The Fabulous Riverboat is book two of the Riverworld series. I love how P. J. Farmer created characters based on historical figures, and built a storyline for them so that they repeat in the Riverworld novels, though obviously in a quite different way, what they did – or wrote – in real life.
In the first volume we had Robert Burton, who in his past life had been exploring Africa in search of the headwaters of the Nile, now trying to reach the source of The River.
In a similar way Sam Clemens, alias Mark Twain, is devoted to his project of becoming the captain of a steamboat, and spend the rest of his second life sailing up The River. His alter ego, a mighty but good-hearted giant, is always on his side. Their situation parallels that of Huckleberry Finn and his friend Jim to some extent. Just like them they have to deal with racism. Also, Jim spoke in vernacular: no wonder his counterpart Joe Miller has a speech impediment. However, Sam will be not nearly as carefree as his fictional Mississippi boy.
A brand new start is impossible on the Riverworld, because men are revived with pristine bodies but also with the memories of their earthly life. Their moral flaws, prejudice, sense of guilt and feuds have followed them beyond resurrection. To Sam, this is evidence to his deterministic philosophy.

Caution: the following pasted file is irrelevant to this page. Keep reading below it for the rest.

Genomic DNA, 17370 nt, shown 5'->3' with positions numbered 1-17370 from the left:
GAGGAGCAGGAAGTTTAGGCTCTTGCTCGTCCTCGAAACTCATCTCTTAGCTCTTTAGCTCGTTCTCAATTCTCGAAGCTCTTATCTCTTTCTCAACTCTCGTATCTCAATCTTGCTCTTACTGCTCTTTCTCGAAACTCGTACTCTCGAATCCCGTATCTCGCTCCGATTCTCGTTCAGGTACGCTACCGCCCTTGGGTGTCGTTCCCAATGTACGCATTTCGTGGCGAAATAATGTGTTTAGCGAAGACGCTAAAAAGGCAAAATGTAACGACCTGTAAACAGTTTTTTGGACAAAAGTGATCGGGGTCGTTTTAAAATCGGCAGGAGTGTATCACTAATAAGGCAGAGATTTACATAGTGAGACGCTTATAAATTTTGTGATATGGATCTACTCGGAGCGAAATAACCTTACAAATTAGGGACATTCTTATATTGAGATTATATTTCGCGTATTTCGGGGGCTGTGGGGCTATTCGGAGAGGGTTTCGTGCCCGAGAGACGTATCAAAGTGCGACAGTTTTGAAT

In order to realize his dream Sam has to compromise many times: he commits murder and treason, allies with an untrustworthy partner and falls in the traps of diplomacy. A small scale industrial revolution develops around the shipyard, but along with the re-invention of useful technology come pollution and the making of more effective – and deadly – weapons. It’s clear by now that this is not heaven: at most, it’s a steampunk purgatory.
Also, Clemens is haunted by the ghosts of his pasts. He becomes even more troubled when his lost wife reappears at the side of another man. Here’s what he says when reminded of his reputation as a writer:
“A humorist is a man whose soul is black, black, but who turns his curdles of darkness into explosions of light. But when the light dies out, the black returns”.
This sounds like a statement he could really have said. Let’s compare it with something Twain has actually written on the subject:
“Everything human is pathetic. The secret source of Humor itself is not joy but sorrow. There is no humor in heaven”. – Following the Equator
The final chapter opens up like a happy ending, but Sam’s trouble are not over yet: expect a cliffhanger.